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The appellant is an inmate in Prison Wymott. The root cause of the action started with his complaint of being exposed to second hand tobacco smoke in the common parts of the prison. The Secretary of State disputed his view that smoking is prohibited in areas of the prison.
The appellant raised a request in September 2013 for putting the National Health Service Smoke-free Compliance Line (SFCL) on the prison phone system for all the prisoners. The purpose was to enable reporting to concerned local authorities of breaches of the smoking ban. He also issued a pre-action protocol letter as a prelude to issuing judicial review proceedings.
The prison, on 13 January 2014, issued direction that arrangements were made so that he could access SFCL on his individual phone account. However, the Secretary of State in reply to his pre-action protocol letter, issued a letter that stated that Part 1 of the Health Act does not bind the Crown. As such, Local authorities do not have an statutory role to enforce smoke-free provisions at HMP Wymott.
The appellant launched relevant proceedings in March 2014. He sought judicial review of refusal by the Secretary of State to provide prisoners confidential and anonymous access to prisoners. The High Court in its 2015 decision found that the Act bound the Crown and quashed the refusal decision of the Secretary of State.
Against the decision of the High Court, the Secretary of State appealed successfully to the Court of Appeal, which, in 2016, reversed the High Court decision. The appellant now appeals to the Supreme Court against this decision.
The health bill was passed on 19 July 2006. Smoking ban came into force on 1 July 2007. Chapter 1 of Part 1 of the Health Act 2006 governs smoking in most enclosed public places and workplaces.
Provisions. The relevant provisions in regard to this case concern determination of premises that are treated smoke-free and power of the concerned local authority that could exempt premises from being smoke free.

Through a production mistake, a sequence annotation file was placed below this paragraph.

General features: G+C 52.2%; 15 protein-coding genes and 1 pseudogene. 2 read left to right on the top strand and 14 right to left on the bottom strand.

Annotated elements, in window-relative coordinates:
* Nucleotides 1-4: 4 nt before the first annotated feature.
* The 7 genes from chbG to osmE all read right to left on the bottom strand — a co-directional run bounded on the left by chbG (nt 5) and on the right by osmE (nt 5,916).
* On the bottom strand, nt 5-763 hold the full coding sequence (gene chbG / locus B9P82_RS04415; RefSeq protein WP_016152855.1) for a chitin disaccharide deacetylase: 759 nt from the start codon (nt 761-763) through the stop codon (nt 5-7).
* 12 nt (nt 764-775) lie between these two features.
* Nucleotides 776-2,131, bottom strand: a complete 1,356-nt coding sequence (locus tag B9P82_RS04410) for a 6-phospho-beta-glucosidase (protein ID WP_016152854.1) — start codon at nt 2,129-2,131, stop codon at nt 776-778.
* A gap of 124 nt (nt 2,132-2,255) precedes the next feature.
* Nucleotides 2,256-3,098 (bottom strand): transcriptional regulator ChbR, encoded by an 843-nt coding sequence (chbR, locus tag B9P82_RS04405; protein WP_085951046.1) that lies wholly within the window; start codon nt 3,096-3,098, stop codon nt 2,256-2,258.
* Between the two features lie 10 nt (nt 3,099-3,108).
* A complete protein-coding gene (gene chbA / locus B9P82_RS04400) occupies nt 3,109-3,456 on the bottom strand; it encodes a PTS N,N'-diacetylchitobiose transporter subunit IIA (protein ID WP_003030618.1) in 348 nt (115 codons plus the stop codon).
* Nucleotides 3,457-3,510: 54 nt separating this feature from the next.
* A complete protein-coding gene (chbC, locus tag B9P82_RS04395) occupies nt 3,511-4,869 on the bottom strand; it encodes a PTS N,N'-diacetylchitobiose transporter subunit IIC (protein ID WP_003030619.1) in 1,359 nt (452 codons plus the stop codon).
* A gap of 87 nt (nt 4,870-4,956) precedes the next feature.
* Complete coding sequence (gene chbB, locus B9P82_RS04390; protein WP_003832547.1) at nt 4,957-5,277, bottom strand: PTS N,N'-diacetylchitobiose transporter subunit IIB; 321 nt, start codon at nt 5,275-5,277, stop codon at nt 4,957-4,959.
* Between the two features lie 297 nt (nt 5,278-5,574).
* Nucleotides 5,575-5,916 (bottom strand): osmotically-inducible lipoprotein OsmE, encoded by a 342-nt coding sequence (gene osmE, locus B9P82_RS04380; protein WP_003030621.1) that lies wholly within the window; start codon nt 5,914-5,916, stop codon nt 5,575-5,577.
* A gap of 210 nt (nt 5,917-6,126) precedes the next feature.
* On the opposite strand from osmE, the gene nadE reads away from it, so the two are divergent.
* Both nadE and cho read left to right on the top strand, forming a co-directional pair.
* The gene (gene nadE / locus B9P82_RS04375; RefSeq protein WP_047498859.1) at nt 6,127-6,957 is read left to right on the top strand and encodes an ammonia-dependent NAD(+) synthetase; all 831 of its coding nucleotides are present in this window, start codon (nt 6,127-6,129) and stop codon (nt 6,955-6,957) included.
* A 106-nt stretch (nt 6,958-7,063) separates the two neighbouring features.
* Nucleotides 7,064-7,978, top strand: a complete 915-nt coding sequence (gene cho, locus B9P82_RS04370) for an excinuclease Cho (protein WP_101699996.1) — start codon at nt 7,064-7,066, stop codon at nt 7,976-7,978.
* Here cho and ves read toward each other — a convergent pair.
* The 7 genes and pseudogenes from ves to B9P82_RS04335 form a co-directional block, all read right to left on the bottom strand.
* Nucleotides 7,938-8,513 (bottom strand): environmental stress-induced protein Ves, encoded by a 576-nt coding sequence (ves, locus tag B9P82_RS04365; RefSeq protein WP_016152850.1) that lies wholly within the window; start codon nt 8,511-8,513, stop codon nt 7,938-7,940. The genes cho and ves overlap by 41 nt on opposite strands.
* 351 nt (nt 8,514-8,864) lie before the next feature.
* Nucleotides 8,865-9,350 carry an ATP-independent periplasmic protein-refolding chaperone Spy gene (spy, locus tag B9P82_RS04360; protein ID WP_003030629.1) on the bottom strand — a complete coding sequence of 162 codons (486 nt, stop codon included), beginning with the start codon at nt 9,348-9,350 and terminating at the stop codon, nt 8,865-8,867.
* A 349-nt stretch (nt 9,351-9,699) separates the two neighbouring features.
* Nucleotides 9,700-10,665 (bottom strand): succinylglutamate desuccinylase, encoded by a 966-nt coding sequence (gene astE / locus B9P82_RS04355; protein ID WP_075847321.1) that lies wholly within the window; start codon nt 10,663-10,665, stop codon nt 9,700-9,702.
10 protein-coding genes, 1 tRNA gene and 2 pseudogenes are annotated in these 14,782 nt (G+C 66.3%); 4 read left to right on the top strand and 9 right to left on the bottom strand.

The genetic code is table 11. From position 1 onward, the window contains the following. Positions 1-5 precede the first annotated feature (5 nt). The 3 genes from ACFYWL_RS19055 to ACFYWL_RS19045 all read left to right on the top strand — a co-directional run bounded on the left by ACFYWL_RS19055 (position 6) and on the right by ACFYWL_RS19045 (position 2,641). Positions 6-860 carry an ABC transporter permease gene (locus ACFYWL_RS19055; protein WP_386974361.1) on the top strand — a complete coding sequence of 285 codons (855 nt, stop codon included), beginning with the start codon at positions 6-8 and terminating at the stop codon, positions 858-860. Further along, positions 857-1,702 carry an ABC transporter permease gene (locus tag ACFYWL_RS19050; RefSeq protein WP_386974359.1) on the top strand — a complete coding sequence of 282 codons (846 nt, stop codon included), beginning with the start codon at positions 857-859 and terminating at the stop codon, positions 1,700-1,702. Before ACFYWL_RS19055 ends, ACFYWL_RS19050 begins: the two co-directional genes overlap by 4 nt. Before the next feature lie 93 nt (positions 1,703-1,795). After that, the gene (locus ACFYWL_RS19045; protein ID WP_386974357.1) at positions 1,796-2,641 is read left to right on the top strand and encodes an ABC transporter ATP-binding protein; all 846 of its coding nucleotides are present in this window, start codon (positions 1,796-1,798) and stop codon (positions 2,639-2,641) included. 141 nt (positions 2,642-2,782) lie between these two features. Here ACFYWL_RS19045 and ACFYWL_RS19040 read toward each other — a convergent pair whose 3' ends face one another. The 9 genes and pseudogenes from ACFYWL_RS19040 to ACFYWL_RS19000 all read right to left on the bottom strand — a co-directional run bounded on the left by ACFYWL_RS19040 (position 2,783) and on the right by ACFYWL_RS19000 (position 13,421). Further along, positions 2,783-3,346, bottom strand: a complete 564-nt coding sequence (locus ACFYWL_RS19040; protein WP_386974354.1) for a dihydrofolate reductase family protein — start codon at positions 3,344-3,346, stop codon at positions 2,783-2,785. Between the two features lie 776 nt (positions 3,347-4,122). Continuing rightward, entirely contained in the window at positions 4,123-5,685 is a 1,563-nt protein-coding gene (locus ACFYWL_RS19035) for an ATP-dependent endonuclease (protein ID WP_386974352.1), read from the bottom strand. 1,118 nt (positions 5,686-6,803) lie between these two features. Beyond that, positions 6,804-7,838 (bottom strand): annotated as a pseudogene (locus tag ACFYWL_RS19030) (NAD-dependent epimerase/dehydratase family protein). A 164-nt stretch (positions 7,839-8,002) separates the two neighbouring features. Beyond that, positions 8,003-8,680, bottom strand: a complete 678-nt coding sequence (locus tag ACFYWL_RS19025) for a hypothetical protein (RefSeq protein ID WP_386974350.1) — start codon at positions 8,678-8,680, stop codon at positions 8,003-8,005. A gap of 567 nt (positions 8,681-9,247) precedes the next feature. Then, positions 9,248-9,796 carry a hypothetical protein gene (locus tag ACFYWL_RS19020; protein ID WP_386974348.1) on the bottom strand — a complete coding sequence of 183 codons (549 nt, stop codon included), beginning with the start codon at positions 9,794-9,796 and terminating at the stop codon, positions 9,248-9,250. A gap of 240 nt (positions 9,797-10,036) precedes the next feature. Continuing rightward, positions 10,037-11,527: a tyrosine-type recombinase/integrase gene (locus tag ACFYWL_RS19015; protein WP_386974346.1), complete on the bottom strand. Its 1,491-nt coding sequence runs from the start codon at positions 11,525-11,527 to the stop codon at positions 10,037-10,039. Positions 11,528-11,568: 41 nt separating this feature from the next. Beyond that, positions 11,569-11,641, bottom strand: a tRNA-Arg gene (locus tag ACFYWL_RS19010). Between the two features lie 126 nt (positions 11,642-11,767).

According to Section 2(1) of the 2006 Act, a premises is smoke-free if they are open to the public. The 2006 Act in its Section 2(2) identifies premises are smoke-free if they are used as a place of work either:
a. by more than one person irrespective of the fact that the persons work at different times or intermittently; or
b. where the public may use the premises for seeking or receiving goods or services from the person(s) working there irrespective of the public being not always present.
The 2006 Act also provides authority to the Secretary of State in England and the National Assembly in Wales to make necessary regulating exempting premises from the ban on smoking.
Section 3(1) provides that they are the appropriate national authority. They may, through regulations, exempt any specified premises or areas within them, including premises where a person has their home, such as hotels, care homes, prisons and any other places where the person may be detained.
The Smoke-free (Exemptions and Vehicles) Regulations 2007 (SI 2007/765), regulation 5 also provide that the person who is in charge of such premises, including prisons, may designate a bedroom or smoking room as not smoke free.
Deficiency. The core issue in this case was whether the Crown is bound by the statute. The answer is no. This is the gap in the concerned statute. Unless the Crown by express words or necessary implication binds itself, the Acts of the Parliament cannot bind the Crown.
The Act 2006 only makes a premise opened to or use by the members of the public smoke-free. Other premises are subject to the authority of the Secretary of State to determine whether or not a premises would be smoke free. Such premises include prisons under the exemption. It is left to the discretion of the national authority or a person with such national authority to declare a premises as not smoke free. This represents the gap in the Act 2006. The Crown itself is not bound by the Act 2006.